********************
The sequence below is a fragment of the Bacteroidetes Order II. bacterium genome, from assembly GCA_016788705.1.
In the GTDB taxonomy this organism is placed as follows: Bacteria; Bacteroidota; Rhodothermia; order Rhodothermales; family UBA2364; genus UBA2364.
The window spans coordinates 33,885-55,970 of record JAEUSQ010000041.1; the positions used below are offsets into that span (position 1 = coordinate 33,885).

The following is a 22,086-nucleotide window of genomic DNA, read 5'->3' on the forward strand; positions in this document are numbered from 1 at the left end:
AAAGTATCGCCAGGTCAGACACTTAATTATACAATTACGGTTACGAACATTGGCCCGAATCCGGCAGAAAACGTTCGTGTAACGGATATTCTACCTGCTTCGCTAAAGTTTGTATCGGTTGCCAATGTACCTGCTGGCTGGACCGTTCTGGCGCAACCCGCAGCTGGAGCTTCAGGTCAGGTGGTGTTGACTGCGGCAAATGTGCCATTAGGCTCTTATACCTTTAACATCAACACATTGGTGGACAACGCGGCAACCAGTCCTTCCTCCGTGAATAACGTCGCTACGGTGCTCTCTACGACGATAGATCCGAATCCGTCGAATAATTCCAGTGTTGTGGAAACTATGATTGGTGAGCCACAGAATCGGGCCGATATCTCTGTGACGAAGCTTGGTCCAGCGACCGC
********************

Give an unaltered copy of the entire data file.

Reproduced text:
The sequence below is a fragment of the Bacteroidetes Order II. bacterium genome, from assembly GCA_016788705.1.
In the GTDB taxonomy this organism is placed as follows: Bacteria; Bacteroidota; Rhodothermia; order Rhodothermales; family UBA2364; genus UBA2364.
The window spans coordinates 33,885-55,970 of record JAEUSQ010000041.1; the positions used below are offsets into that span (position 1 = coordinate 33,885).

The following is a 22,086-nucleotide window of genomic DNA, read 5'->3' on the forward strand; positions in this document are numbered from 1 at the left end:
AAAGTATCGCCAGGTCAGACACTTAATTATACAATTACGGTTACGAACATTGGCCCGAATCCGGCAGAAAACGTTCGTGTAACGGATATTCTACCTGCTTCGCTAAAGTTTGTATCGGTTGCCAATGTACCTGCTGGCTGGACCGTTCTGGCGCAACCCGCAGCTGGAGCTTCAGGTCAGGTGGTGTTGACTGCGGCAAATGTGCCATTAGGCTCTTATACCTTTAACATCAACACATTGGTGGACAACGCGGCAACCAGTCCTTCCTCCGTGAATAACGTCGCTACGGTGCTCTCTACGACGATAGATCCGAATCCGTCGAATAATTCCAGTGTTGTGGAAACTATGATTGGTGAGCCACAGAATCGGGCCGATATCTCTGTGACGAAGCTTGGTCCAGCGACCGC